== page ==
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With $90M Investment, Bowery Seeks to Revolutionize Fresh Food Supply Chain

Carol Ortenberg

How do you stop a potential food crisis? Bowery believes by starting at the beginning and disrupting the how food is grown — and investors agree. The company announced today the close of a $90 million round of funding led by GV (formerly Google Ventures), and with participation from Temasek, Uber CEO Dara Khosrowshahi, Almanac Ventures, First Round Capital, GGV Capital, and General Catalyst.

Bowery currently sells eight SKUs of packaged leafy greens and herbs, all of which are grown in the company’s two state-of-the-art indoor farms and distributed in the Tri-State area to retailers including Whole Foods and New York City restaurants such as Craft, Sweetgreen and Dig Inn.

The company has raised $117.5 million in total, with its last raise of $20 million closing in June 2017. This round of capital, Bowery CEO and founder Irving Fain said, will go towards opening new farm facilities, expanding both product offerings and distribution, and hiring new team members. Bowery currently has 65 employees.

Fain told NOSH that he was inspired to start Bowery after observing systemic flaws in the food system.

“Agriculture is at the epicenter of so many of the global issues that we face today,” Fain said. “You’ve got this system of food being stretched, resources dwindling, a climate that’s changing and a population that’s growing and urbanizing. So we became obsessed with this question of how do you provide fresh food to urban environments and how do you do that in a more efficient and sustainable way?”

Bowery’s farms utilize Bowery OS, a proprietary computer system that allows the company to tweak nutrients, light and growing conditions to grow its greens more efficiently and more sustainably.

Fain told NOSH that 750 million pounds of pesticide are used in the U.S. every year (globally that number jumps to five billion pounds per year) but by growing indoors, Bowery can produce crops without using herbicides, fungicides, insecticides or other agrichemicals. Per foot, the farms are also 100 percent more productive traditional farmland, Fain noted, and use 95 percent less water.

Bowery’s local growing model also benefits consumers and retailers. The company is able to get its greens into retailers one to two days after harvesting, which means a longer shelf time (and less shrink) for retailers and less food waste for the end consumer.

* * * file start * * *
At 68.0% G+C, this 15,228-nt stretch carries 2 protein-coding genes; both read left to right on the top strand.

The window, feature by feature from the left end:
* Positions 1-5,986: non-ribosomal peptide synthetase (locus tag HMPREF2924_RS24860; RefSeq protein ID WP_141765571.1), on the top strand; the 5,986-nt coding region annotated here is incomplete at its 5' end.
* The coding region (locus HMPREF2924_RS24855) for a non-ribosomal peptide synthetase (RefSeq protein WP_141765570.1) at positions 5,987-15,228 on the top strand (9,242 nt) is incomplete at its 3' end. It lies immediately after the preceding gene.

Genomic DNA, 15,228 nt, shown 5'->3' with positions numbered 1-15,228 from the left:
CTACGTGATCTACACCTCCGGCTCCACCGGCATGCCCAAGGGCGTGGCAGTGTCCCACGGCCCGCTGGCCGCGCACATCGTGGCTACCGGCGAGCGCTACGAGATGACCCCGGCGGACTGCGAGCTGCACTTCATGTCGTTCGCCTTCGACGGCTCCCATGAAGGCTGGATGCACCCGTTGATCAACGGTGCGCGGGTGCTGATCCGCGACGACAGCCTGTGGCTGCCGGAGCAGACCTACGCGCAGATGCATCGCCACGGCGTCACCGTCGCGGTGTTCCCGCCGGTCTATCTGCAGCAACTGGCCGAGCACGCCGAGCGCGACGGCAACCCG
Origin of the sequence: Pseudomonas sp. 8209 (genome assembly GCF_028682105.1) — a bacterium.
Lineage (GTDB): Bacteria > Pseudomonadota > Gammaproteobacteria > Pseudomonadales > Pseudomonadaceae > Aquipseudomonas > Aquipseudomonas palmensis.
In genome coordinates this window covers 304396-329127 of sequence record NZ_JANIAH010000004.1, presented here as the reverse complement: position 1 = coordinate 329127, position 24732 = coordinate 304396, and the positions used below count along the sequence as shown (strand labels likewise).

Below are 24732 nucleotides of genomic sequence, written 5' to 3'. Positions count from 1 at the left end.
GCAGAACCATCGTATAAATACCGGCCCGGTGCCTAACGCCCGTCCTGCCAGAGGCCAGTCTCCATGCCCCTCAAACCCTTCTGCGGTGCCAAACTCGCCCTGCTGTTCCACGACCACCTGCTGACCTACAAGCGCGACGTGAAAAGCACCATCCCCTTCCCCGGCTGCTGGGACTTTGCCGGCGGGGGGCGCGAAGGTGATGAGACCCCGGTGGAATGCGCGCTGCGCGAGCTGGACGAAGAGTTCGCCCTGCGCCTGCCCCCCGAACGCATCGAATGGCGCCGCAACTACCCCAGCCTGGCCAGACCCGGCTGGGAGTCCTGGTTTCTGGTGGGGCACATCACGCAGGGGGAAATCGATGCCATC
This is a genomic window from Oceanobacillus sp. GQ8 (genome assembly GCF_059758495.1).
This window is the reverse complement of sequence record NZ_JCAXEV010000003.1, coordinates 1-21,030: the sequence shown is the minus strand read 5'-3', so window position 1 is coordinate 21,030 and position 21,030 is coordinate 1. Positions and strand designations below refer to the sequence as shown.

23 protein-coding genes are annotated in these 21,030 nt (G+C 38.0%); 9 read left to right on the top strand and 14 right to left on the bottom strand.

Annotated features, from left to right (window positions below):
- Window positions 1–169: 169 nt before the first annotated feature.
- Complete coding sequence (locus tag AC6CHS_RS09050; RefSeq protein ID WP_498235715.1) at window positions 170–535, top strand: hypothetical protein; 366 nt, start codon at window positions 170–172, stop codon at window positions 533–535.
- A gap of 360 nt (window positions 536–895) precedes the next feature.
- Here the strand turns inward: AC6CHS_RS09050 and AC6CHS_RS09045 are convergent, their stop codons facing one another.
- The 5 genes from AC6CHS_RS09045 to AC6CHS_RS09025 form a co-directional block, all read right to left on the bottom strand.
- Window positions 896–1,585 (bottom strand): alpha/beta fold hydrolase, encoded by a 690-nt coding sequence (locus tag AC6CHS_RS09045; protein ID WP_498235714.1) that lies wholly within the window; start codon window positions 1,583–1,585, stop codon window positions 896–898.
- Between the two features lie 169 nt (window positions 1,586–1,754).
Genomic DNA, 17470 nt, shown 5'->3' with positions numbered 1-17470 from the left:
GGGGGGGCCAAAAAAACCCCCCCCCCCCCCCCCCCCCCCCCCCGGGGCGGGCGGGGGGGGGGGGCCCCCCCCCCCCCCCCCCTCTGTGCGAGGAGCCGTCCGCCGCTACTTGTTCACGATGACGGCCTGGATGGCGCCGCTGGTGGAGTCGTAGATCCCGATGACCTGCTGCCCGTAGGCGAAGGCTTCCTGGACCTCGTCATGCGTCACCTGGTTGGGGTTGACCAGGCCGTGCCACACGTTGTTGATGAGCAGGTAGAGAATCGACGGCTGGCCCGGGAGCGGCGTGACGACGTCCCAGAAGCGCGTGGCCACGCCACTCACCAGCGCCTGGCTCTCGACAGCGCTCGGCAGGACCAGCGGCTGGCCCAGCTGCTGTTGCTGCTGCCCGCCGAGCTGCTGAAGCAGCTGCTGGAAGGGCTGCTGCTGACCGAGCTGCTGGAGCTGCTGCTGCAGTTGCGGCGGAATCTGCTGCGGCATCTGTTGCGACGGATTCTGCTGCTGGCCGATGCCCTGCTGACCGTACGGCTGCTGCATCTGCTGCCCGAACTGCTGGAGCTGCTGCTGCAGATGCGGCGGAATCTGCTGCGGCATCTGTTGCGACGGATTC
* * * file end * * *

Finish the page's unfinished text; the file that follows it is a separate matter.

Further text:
“What we’re doing at Bowery is not only innovating on the way farming is done, but we’re also innovating around the entirety of the fresh food supply chain,” Fain said. “By virtue of being local, we’re delivering a product that is much fresher.”

Although the model reduces waste, it does require Bowery to undertake costly operational upgrades every time it wants to expand distribution. Fain said in 2019 the company plans to open new farms and subsequent distribution outside of the Tri-State area but declined to list specific locations.

Fain told NOSH that Bowery already democratizes access to fresh produce for urban consumers who don’t live near farms. However through scale, he hopes to be able to widen this access to Bowery products by dropping prices. Currently Bowery greens are priced in line with other premium organic greens, but there’s potential for those prices to drop even further, he added.

Even at Bowery’s current price point, Fain said consumer and retailer interest is high. While many are drawn to Bowery’s lack of pesticides, Fain said consumers are increasingly interested in the “lineage” of their food, seeking information about where it was grown, who grew it and how it was produced.

“What we can deliver is local, pesticide-free produce year-round. But the other thing that we can do, which is becoming increasingly more important, is we can deliver a level of transparency but also food safety that is isn’t possible from the traditional supply chain,” Fain said. “The breadth of opportunity is immense”

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